The ongoing conflict in Ukraine poses threat to globalization and may create a major “division” in the world, Josep Borrell believes
The Ukrainian crisis and the West’s reaction to could “push” Russia towards China, the EU’s foreign-policy chief Josep Borrell warned as he spoke during the opening session of the Doha Forum on Saturday.
Doing so could lead to creation of a major rift between the global north and south, the diplomat said, stressing that such a scenario should be avoided.
“One of the bad consequences of what’s happening is that we can push Russia to China, and we can create a division between the global south-east and the global north-west,” Borrell stated.
First of all, the West should ramp up its efforts to end the Ukrainian conflict in order to avoid the emergence of such a global rift, Borrell explained, describing the ongoing Russia’s offensive in Ukraine as a “war of attrition.”
“In order to avoid this trend, the first thing to do is to stop this war of aggression, war of attrition today,” the diplomat said, outlining the West’s strategy as a mix of military aid to Ukraine and anti-Russian sanctions.
And what we’re doing to support Ukraine, also by military means, without escalation, without horizontal or vertical escalation, that could bring [us] to a bigger conflict and try to put pressure on Russia by all our capacities in order to make it to pay the price for it.
The diplomat did not elaborate how such strategy would exactly help to avoid the alleged “pushing” Russia into China’s arms. Since the beginning of the ongoing conflict between Russia and Ukraine, Beijing took a neutral stance, urging all the parties to stick to diplomacy, calling upon west to address Russia-s long-standing security concerns and opposing the unilateral anti-Russian sanctions.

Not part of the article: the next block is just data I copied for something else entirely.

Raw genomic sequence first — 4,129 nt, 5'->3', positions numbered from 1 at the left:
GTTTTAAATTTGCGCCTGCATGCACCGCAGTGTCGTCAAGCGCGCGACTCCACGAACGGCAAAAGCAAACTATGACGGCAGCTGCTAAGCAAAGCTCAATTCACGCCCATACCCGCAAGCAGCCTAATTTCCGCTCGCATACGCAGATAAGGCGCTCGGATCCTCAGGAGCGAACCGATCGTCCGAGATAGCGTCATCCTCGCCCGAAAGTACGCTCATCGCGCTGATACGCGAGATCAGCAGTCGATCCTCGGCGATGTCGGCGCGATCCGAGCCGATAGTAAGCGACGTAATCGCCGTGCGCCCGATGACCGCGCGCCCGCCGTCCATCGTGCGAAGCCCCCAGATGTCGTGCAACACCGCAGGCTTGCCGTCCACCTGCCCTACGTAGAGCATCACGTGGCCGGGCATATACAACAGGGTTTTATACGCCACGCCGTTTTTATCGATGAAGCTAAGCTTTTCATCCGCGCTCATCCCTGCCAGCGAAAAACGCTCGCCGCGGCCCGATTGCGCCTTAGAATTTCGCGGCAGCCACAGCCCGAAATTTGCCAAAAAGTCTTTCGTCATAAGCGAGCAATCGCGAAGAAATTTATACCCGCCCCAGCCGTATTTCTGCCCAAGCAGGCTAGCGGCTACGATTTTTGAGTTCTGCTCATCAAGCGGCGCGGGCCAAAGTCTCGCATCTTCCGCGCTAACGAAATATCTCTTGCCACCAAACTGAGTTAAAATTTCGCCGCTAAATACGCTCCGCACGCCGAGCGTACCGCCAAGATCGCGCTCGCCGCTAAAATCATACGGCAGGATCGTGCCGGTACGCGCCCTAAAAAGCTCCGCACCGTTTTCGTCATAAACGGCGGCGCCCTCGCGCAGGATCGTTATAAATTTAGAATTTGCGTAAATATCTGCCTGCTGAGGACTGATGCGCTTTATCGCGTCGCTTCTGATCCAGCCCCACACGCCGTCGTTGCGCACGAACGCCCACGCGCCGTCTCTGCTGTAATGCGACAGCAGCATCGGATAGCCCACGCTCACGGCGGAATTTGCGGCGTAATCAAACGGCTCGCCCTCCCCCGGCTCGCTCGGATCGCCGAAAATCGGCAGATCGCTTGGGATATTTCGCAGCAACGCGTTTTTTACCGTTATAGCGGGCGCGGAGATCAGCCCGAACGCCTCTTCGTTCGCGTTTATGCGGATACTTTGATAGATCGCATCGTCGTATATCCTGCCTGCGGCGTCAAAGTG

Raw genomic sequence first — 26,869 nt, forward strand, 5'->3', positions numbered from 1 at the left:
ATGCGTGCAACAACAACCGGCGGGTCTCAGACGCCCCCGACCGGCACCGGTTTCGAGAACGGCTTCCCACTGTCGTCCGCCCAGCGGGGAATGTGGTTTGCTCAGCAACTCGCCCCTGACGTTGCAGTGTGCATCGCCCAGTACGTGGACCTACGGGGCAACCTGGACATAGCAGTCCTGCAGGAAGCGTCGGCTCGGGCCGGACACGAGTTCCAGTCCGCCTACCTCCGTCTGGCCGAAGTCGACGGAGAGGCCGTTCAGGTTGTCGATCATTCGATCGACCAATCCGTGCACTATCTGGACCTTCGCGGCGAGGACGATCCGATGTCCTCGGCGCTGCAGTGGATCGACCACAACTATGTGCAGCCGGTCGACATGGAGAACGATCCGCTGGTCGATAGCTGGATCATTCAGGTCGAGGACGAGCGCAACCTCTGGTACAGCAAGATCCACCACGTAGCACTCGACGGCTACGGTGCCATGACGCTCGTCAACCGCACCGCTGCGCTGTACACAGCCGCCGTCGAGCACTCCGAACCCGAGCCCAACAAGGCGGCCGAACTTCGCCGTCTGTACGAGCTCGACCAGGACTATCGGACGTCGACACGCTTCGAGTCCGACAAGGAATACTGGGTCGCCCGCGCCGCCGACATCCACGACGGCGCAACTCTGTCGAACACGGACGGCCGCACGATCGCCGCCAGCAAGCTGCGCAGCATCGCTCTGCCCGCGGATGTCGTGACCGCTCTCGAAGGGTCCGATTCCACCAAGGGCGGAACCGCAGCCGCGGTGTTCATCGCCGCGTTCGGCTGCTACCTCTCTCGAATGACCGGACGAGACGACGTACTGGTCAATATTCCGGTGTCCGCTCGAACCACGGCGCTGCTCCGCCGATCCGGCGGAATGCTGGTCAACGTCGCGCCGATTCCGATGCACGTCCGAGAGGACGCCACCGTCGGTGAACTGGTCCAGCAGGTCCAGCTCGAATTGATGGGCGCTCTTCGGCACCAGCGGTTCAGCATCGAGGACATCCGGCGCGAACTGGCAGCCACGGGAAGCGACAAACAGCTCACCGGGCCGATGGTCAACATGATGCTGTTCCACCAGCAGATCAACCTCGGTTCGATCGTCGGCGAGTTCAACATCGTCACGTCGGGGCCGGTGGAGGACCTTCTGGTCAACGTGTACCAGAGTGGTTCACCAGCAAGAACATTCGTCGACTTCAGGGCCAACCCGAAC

China’s stance has been interpreted by the West as pro-Russian, with the US-led NATO bloc openly urging Beijing to “to abstain from supporting Russia’s war effort in any way, and to refrain from any action that helps Russia circumvent sanctions,” as well as accusing it of providing Moscow “with political support, including by spreading blatant lies and misinformation.” Beijing, however, has refused to bow to such demands, pointing at NATO’s continued expansion into Eastern Europe as a key factor behind the current conflict, as well as citing bombing of the Chinese embassy in Belgrade during the 1999 Yugoslavia attack as one reason it won’t listen to a “lecture on justice from the abuser of international law.”
Russia attacked Ukraine in late February, following a seven-year standoff over Kiev’s failure to implement the terms of the Minsk agreements and Russia’s recognition of the Donbass republics with capitals in Donetsk and Lugansk. The German- and French-brokered protocols had been designed to regularize the status of those regions within the Ukrainian state.
Russia has demanded that Ukraine officially declare itself a neutral country that will never join NATO. Kiev insists the Russian offensive was completely unprovoked, denying claims it was planning to retake the Donbass republics by force.
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